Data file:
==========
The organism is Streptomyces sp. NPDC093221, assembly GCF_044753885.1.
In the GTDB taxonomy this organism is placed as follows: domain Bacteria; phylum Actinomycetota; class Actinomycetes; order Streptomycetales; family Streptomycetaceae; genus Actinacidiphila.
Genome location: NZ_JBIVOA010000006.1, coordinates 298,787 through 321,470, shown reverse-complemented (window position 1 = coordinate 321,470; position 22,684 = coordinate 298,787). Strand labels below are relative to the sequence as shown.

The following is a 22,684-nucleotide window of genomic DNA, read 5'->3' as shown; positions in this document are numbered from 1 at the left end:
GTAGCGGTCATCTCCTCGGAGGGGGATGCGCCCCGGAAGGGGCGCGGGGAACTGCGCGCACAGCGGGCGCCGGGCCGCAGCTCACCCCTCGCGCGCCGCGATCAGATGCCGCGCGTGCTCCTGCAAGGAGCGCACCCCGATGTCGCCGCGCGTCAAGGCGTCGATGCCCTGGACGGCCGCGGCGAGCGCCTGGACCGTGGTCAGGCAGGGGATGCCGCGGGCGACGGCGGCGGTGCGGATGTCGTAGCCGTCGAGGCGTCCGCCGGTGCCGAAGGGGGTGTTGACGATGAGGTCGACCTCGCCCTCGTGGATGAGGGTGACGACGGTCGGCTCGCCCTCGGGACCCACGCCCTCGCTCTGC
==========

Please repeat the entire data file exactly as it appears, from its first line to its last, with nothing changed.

The organism is Streptomyces sp. NPDC093221, assembly GCF_044753885.1.
In the GTDB taxonomy this organism is placed as follows: domain Bacteria; phylum Actinomycetota; class Actinomycetes; order Streptomycetales; family Streptomycetaceae; genus Actinacidiphila.
Genome location: NZ_JBIVOA010000006.1, coordinates 298,787 through 321,470, shown reverse-complemented (window position 1 = coordinate 321,470; position 22,684 = coordinate 298,787). Strand labels below are relative to the sequence as shown.

The following is a 22,684-nucleotide window of genomic DNA, read 5'->3' as shown; positions in this document are numbered from 1 at the left end:
GTAGCGGTCATCTCCTCGGAGGGGGATGCGCCCCGGAAGGGGCGCGGGGAACTGCGCGCACAGCGGGCGCCGGGCCGCAGCTCACCCCTCGCGCGCCGCGATCAGATGCCGCGCGTGCTCCTGCAAGGAGCGCACCCCGATGTCGCCGCGCGTCAAGGCGTCGATGCCCTGGACGGCCGCGGCGAGCGCCTGGACCGTGGTCAGGCAGGGGATGCCGCGGGCGACGGCGGCGGTGCGGATGTCGTAGCCGTCGAGGCGTCCGCCGGTGCCGAAGGGGGTGTTGACGATGAGGTCGACCTCGCCCTCGTGGATGAGGGTGACGACGGTCGGCTCGCCCTCGGGACCCACGCCCTCGCTCTGC